We will search the following databases between inception and the date of the search: CENTRAL (The Cochrane Central Register of Controlled Trials), PubMed/MEDLINE (Ovid), CINAHL (Cumulative Index to Nursing and Allied Health Literature), Scopus, and EMBASE. The keywords specific to MEDLINE are available in the Appendix.
Additional search methods (grey literature)
We will hand-search and screen reference lists of review articles on the topic and of included studies. We will also manually screen conferences proceedings for the last 2 years for the following scientific meetings: Canada Anesthesiologists’ Society Annual Meeting, World Congress on Regional Anesthesia and Pain Medicine, American Society of Anesthesiologists Annual Meeting, Euroanesthesia, and Société Française d’Anesthésie et de Réanimation. Finally, we will search in ClinicalTrials.gov and Who.int for ongoing and unpublished eligible studies.
Selection of studies
Using the COVIDENCE software (covidence.org), we will remove duplicate records, and two reviewers will independently evaluate titles and abstracts for eligibility. At this stage, we will include any reference deemed eligible by any of the reviewer.
We will then retrieve the full text of potentially relevant studies. Two reviewers will then screen the full text of potentially relevant articles for eligibility. Reasons for exclusion will be recorded. In case of disagreement, the two reviewers will discuss and, if required, a third reviewer will settle the disagreement. If it is necessary to assess eligibility, we will contact the authors to obtain additional information.
Data extraction and management
Two reviewers will collect data independently and in duplicate on a pretested form including study design, baseline characteristics of the study population, details of the intervention (e.g., type of block, dose of local anesthetic, surgery, utilization of ultrasonography) and comparator, outcomes of interest (definition, unit of measurement and scales), and any miscellaneous data. Divergences will be resolved by consensus or with a third reviewer if needed.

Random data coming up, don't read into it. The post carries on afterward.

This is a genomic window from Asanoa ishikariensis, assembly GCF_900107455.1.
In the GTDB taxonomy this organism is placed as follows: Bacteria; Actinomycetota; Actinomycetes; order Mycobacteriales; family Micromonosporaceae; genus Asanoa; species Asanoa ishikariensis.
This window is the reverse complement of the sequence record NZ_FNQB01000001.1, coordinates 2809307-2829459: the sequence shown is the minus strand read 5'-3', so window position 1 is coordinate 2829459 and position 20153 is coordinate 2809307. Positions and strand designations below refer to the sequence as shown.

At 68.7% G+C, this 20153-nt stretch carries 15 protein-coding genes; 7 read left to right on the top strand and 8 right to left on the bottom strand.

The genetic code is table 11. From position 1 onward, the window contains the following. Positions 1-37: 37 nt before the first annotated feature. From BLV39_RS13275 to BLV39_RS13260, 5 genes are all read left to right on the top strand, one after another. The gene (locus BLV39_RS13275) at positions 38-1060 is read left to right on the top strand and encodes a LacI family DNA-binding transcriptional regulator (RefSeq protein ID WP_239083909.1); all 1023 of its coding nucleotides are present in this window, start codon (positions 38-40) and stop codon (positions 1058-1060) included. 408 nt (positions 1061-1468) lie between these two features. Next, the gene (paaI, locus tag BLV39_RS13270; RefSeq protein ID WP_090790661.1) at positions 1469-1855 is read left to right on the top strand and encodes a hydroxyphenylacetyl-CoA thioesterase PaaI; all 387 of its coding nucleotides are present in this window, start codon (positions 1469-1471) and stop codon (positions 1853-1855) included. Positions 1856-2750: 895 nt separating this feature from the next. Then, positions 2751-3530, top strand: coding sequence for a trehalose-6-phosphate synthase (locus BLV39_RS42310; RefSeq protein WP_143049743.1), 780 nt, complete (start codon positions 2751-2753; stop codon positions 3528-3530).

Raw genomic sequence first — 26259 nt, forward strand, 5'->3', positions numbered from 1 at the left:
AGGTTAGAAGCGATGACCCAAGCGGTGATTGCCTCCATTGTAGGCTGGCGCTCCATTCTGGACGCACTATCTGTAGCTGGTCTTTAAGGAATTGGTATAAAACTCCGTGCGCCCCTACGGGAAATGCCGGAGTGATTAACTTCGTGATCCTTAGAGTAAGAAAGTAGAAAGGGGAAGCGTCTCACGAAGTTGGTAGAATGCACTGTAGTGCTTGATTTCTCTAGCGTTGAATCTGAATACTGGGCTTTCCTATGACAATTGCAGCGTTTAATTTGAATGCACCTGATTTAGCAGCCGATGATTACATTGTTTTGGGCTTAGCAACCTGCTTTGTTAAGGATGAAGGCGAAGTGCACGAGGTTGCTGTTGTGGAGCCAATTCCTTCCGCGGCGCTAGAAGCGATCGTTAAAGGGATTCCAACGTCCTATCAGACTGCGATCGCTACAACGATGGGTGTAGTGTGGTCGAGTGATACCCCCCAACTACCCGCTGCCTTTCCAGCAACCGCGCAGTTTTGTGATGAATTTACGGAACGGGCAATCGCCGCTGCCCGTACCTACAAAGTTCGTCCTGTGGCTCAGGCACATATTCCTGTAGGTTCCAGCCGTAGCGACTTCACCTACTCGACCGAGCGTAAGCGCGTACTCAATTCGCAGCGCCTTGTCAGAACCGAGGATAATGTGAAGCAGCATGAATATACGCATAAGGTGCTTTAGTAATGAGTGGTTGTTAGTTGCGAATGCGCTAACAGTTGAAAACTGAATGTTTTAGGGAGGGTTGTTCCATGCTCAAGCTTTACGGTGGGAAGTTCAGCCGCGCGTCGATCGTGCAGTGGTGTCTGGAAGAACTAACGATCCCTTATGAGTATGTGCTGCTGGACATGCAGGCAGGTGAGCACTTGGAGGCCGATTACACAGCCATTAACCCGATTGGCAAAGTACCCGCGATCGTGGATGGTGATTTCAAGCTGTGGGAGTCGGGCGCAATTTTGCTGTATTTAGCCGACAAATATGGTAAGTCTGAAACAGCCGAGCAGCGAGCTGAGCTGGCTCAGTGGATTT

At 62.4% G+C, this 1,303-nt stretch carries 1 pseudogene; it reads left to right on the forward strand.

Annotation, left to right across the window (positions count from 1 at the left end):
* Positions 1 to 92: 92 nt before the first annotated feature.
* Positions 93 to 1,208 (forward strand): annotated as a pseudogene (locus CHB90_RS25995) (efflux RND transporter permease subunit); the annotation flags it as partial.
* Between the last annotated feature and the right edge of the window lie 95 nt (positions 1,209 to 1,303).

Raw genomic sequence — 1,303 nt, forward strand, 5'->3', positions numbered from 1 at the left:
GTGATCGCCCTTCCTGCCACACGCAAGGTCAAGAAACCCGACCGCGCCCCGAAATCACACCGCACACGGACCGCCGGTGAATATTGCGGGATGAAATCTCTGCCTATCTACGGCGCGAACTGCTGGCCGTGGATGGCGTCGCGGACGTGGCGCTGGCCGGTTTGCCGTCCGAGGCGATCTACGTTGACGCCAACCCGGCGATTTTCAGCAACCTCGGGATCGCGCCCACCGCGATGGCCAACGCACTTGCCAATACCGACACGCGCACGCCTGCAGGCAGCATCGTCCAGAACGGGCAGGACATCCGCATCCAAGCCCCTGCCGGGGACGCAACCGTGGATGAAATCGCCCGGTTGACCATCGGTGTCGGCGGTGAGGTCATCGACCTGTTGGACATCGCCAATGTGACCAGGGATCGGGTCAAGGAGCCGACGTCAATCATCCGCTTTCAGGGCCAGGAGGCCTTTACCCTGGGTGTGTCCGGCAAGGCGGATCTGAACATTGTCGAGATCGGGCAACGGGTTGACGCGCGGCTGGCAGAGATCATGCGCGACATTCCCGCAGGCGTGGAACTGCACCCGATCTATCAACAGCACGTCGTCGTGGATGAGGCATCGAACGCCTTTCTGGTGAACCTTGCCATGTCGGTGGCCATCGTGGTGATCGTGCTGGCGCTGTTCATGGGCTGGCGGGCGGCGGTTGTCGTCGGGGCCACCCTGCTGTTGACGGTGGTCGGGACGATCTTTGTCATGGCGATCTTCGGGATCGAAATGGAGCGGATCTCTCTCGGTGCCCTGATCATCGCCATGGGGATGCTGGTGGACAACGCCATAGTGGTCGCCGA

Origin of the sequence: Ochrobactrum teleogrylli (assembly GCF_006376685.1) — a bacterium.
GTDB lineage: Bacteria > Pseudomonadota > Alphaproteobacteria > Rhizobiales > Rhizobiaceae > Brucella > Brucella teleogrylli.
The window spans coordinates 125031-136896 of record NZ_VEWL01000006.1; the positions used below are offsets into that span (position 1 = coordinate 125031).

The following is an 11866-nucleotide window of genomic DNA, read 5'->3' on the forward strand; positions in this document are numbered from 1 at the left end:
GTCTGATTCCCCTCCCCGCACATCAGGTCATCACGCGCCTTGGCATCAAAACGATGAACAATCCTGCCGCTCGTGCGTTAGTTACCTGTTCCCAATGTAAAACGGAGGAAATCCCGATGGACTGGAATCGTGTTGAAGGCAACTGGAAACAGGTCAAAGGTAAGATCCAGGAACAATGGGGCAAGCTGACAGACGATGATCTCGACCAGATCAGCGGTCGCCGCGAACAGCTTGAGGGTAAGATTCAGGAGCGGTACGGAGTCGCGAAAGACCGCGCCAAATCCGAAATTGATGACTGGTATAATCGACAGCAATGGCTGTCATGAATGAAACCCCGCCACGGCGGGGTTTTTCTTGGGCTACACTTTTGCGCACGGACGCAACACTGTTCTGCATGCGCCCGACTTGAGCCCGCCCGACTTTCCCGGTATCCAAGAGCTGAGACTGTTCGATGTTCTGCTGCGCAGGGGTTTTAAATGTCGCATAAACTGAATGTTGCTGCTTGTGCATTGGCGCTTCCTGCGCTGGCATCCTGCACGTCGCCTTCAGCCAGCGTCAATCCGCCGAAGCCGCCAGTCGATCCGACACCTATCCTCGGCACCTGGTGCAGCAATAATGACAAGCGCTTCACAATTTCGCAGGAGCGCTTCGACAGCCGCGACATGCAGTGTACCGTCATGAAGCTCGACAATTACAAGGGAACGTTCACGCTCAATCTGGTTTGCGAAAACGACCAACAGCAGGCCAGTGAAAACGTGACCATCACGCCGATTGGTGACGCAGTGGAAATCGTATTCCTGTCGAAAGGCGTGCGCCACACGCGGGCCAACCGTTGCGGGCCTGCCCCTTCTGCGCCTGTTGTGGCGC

Assessment of risk of bias
Independently and in duplicate, two investigators will assess the risk of bias of included studies for the primary outcome of this systematic review.
For randomized controlled trials, we will use the Cochrane Collaboration risk of bias tool. The following will be assessed: selection bias, performance bias, detection bias, attrition bias, reporting bias, and any other biases. For selection bias, we will assess the methods used for random sequence generation and allocation sequence concealment. For performance bias, we will assess blinding of study participants and personnel. For detection bias, we will assess blinding of outcome assessors. For attrition bias, we will assess incomplete outcome data generated by withdrawal from a study and loss to follow-up. For reporting bias, we will assess outcomes reported and evaluate for unreported findings by using study registration (ex: ClinicalTrials.gov) or protocol if available. According to specific criteria available in the Cochrane Collaboration risk of bias tool, the two reviewers will categorize the bias as “low risk of bias,” “unclear risk of bias,” and “high risk of bias” .
For observational studies, we will use the risk of bias tools developed by the CLARITY (Clinical Advances through Research and Information Translation) group at McMaster University. For cohort studies, the 8 following elements will be assessed: (1) exposed and non-exposed cohorts are drawn from the same population, (2) confidence in the assessment of the exposure, (3) absence of an outcome of interest at the start of the study, (4) exposed and non-exposed cohorts matched for all variables or statistical adjustment, (5) confidence in the assessment of the presence or absence of prognostic factors, (6) confidence in the assessment of the outcome, (7) quality of follow-up, (8) similarity in co-interventions between the groups. For each aspect, the reviewers will categorize the bias as “definitely yes,” “probably yes,” “probably no,” and “definitely no” .
For case-control studies, the five following elements will be assessed: (1) confidence in the assessment of the exposure, (2) confidence that the case has developed the outcome of interest and the control has not, (3) the proper selection of cases, (4) the proper selection of the control, and (5) the adequate matching between case and controls according to significant prognostic variables or statistical adjustment. For each aspect, the reviewers will categorize the bias as “definitely yes,” “probably yes,” “probably no,” and “definitely no” .